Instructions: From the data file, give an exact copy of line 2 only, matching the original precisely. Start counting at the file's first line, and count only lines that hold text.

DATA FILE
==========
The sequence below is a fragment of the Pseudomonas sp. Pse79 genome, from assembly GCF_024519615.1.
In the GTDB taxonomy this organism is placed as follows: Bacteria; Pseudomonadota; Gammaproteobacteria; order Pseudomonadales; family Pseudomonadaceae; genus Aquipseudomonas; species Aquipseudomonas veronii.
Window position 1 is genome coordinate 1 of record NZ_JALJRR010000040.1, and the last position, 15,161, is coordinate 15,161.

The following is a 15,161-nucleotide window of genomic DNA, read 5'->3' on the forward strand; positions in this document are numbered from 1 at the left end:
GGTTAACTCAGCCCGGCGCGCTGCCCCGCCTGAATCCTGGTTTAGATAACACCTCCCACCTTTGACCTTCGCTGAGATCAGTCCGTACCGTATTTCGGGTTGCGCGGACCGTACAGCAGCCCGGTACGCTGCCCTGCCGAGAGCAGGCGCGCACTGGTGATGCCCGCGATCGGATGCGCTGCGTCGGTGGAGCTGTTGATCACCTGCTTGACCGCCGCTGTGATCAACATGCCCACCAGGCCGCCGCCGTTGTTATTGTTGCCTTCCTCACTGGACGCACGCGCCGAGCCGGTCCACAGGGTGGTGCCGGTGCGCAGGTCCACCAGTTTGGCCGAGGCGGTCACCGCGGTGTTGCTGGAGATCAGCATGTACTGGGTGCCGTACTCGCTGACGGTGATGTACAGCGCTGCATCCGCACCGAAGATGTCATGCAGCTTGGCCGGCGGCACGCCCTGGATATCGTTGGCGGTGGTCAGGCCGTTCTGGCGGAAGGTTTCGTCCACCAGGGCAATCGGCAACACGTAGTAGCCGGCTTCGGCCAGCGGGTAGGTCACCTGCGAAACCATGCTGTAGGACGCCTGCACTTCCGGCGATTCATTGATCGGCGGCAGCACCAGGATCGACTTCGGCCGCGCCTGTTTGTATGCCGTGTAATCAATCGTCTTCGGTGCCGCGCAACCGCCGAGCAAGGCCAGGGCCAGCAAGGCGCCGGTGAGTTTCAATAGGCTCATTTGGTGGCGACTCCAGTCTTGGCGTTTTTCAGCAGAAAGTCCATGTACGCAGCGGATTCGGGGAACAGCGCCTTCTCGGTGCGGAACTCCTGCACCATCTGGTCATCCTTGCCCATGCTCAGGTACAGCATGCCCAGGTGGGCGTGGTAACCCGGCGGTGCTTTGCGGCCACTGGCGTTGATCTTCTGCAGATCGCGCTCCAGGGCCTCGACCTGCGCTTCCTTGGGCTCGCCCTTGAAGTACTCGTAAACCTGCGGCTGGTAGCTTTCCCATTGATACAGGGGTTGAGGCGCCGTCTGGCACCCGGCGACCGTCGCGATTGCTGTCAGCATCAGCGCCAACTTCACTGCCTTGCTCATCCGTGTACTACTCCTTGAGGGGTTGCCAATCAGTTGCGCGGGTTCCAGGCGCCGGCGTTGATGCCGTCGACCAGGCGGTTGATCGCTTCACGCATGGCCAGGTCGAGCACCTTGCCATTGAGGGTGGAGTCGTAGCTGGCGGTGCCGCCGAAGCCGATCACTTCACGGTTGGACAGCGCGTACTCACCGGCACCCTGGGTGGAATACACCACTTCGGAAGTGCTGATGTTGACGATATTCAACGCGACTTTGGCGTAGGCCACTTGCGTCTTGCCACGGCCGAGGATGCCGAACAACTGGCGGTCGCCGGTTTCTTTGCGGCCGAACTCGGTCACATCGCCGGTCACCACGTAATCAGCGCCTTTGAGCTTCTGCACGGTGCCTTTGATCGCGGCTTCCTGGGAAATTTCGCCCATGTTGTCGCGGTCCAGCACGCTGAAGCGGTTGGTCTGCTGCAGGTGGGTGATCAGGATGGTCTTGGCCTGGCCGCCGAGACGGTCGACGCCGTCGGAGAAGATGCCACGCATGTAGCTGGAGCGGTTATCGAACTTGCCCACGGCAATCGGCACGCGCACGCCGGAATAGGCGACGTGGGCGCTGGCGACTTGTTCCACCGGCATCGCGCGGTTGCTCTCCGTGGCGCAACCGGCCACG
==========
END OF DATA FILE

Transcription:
In the GTDB taxonomy this organism is placed as follows: Bacteria; Pseudomonadota; Gammaproteobacteria; order Pseudomonadales; family Pseudomonadaceae; genus Aquipseudomonas; species Aquipseudomonas veronii.